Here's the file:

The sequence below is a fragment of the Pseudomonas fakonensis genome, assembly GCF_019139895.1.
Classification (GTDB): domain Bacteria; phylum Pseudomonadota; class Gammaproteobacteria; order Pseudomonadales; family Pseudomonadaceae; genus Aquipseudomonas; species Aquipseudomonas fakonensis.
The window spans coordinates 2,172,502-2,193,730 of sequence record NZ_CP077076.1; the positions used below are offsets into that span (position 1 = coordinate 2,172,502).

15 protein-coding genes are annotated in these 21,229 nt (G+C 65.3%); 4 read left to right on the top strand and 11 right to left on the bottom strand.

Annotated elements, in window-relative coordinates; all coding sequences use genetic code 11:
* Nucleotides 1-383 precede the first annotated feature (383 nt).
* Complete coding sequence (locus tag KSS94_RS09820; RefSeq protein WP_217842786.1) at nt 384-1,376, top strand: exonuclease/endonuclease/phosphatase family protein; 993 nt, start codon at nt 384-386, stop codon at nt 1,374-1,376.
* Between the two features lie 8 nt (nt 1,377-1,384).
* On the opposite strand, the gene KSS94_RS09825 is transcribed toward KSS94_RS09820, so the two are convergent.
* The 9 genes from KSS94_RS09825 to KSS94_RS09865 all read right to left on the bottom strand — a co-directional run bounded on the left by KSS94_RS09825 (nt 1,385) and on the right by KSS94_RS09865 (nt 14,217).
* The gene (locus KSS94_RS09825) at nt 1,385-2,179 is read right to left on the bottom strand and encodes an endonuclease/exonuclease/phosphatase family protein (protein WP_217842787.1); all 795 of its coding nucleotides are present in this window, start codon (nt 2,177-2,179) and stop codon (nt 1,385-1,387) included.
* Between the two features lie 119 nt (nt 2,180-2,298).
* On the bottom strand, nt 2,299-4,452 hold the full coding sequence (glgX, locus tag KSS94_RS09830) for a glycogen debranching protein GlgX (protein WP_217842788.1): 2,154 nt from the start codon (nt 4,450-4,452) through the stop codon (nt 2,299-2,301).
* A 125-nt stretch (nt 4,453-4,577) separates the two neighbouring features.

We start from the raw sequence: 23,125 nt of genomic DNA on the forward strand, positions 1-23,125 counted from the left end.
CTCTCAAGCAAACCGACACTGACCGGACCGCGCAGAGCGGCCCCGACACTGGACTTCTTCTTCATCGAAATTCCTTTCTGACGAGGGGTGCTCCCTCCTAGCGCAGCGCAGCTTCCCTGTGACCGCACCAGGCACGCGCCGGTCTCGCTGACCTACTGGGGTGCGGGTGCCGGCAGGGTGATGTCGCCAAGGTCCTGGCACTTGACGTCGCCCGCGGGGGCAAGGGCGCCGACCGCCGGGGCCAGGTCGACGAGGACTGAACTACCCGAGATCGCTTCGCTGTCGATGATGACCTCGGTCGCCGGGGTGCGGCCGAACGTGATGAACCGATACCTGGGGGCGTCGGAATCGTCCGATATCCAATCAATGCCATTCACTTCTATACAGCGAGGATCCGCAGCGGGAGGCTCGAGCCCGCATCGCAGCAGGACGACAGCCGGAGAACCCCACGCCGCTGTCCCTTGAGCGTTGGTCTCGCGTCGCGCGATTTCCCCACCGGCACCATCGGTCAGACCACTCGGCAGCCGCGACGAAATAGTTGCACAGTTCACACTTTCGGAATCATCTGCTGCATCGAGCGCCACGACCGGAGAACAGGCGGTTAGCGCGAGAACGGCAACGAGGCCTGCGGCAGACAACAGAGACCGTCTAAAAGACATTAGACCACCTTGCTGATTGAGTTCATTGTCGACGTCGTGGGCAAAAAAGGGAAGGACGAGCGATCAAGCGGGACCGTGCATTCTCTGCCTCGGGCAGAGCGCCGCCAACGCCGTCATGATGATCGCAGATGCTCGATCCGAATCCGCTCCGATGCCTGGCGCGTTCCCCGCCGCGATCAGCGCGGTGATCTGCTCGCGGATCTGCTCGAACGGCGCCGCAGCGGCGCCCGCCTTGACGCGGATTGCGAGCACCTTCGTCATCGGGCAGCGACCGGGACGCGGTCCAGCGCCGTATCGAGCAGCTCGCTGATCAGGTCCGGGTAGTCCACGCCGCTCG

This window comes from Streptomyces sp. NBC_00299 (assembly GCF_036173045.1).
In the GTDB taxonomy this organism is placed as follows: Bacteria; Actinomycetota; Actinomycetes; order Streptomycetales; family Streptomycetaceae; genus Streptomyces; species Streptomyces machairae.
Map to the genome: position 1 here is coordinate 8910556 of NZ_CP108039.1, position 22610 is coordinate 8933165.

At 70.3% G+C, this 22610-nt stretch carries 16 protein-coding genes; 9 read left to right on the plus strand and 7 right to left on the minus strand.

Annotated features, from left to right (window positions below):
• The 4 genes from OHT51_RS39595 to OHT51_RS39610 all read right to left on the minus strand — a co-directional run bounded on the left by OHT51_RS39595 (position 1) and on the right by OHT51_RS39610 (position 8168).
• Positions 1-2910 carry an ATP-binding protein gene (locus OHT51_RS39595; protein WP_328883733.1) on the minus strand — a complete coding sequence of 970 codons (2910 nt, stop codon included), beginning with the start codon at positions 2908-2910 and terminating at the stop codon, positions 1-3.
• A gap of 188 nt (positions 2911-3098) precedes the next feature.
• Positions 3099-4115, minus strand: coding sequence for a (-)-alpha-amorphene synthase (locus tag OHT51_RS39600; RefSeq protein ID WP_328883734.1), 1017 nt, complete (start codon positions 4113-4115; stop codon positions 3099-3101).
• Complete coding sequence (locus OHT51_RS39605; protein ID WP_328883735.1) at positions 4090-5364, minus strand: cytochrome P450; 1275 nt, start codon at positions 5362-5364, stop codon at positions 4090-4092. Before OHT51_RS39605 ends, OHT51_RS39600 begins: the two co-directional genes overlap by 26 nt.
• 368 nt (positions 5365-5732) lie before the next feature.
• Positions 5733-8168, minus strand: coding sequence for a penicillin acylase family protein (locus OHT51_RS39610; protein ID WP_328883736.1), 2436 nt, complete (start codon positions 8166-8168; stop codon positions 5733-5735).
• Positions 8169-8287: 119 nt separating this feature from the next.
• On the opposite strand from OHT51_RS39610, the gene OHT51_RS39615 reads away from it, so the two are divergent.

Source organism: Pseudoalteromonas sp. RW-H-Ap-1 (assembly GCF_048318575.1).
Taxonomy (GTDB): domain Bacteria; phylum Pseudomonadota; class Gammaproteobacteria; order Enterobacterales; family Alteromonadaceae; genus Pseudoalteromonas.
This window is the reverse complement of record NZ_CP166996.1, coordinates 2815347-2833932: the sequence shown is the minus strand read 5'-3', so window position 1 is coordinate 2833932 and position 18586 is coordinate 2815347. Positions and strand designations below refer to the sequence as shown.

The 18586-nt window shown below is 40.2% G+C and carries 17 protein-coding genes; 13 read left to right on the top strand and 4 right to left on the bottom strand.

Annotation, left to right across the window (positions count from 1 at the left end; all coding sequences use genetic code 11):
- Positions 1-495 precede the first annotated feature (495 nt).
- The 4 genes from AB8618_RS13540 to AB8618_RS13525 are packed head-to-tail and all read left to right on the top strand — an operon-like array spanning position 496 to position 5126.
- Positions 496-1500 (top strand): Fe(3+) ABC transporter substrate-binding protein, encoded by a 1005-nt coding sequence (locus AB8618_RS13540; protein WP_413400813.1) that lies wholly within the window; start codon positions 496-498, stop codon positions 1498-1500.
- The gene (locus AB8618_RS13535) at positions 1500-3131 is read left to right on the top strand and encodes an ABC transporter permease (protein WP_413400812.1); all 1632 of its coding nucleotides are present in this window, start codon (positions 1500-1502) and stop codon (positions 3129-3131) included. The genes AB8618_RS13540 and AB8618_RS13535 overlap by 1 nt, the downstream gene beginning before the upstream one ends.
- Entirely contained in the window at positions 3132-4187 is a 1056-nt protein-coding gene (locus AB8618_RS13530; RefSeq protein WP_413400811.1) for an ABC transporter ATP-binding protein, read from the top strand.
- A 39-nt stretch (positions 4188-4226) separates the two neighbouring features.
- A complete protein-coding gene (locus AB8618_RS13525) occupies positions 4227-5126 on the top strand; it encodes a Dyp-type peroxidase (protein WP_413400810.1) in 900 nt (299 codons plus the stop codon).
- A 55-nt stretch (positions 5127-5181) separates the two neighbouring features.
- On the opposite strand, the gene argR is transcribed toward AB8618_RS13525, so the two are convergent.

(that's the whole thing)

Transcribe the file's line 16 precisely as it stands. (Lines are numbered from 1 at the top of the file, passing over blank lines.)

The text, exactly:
CTCTCAAGCAAACCGACACTGACCGGACCGCGCAGAGCGGCCCCGACACTGGACTTCTTCTTCATCGAAATTCCTTTCTGACGAGGGGTGCTCCCTCCTAGCGCAGCGCAGCTTCCCTGTGACCGCACCAGGCACGCGCCGGTCTCGCTGACCTACTGGGGTGCGGGTGCCGGCAGGGTGATGTCGCCAAGGTCCTGGCACTTGACGTCGCCCGCGGGGGCAAGGGCGCCGACCGCCGGGGCCAGGTCGACGAGGACTGAACTACCCGAGATCGCTTCGCTGTCGATGATGACCTCGGTCGCCGGGGTGCGGCCGAACGTGATGAACCGATACCTGGGGGCGTCGGAATCGTCCGATATCCAATCAATGCCATTCACTTCTATACAGCGAGGATCCGCAGCGGGAGGCTCGAGCCCGCATCGCAGCAGGACGACAGCCGGAGAACCCCACGCCGCTGTCCCTTGAGCGTTGGTCTCGCGTCGCGCGATTTCCCCACCGGCACCATCGGTCAGACCACTCGGCAGCCGCGACGAAATAGTTGCACAGTTCACACTTTCGGAATCATCTGCTGCATCGAGCGCCACGACCGGAGAACAGGCGGTTAGCGCGAGAACGGCAACGAGGCCTGCGGCAGACAACAGAGACCGTCTAAAAGACATTAGACCACCTTGCTGATTGAGTTCATTGTCGACGTCGTGGGCAAAAAAGGGAAGGACGAGCGATCAAGCGGGACCGTGCATTCTCTGCCTCGGGCAGAGCGCCGCCAACGCCGTCATGATGATCGCAGATGCTCGATCCGAATCCGCTCCGATGCCTGGCGCGTTCCCCGCCGCGATCAGCGCGGTGATCTGCTCGCGGATCTGCTCGAACGGCGCCGCAGCGGCGCCCGCCTTGACGCGGATTGCGAGCACCTTCGTCATCGGGCAGCGACCGGGACGCGGTCCAGCGCCGTATCGAGCAGCTCGCTGATCAGGTCCGGGTAGTCCACGCCGCTCG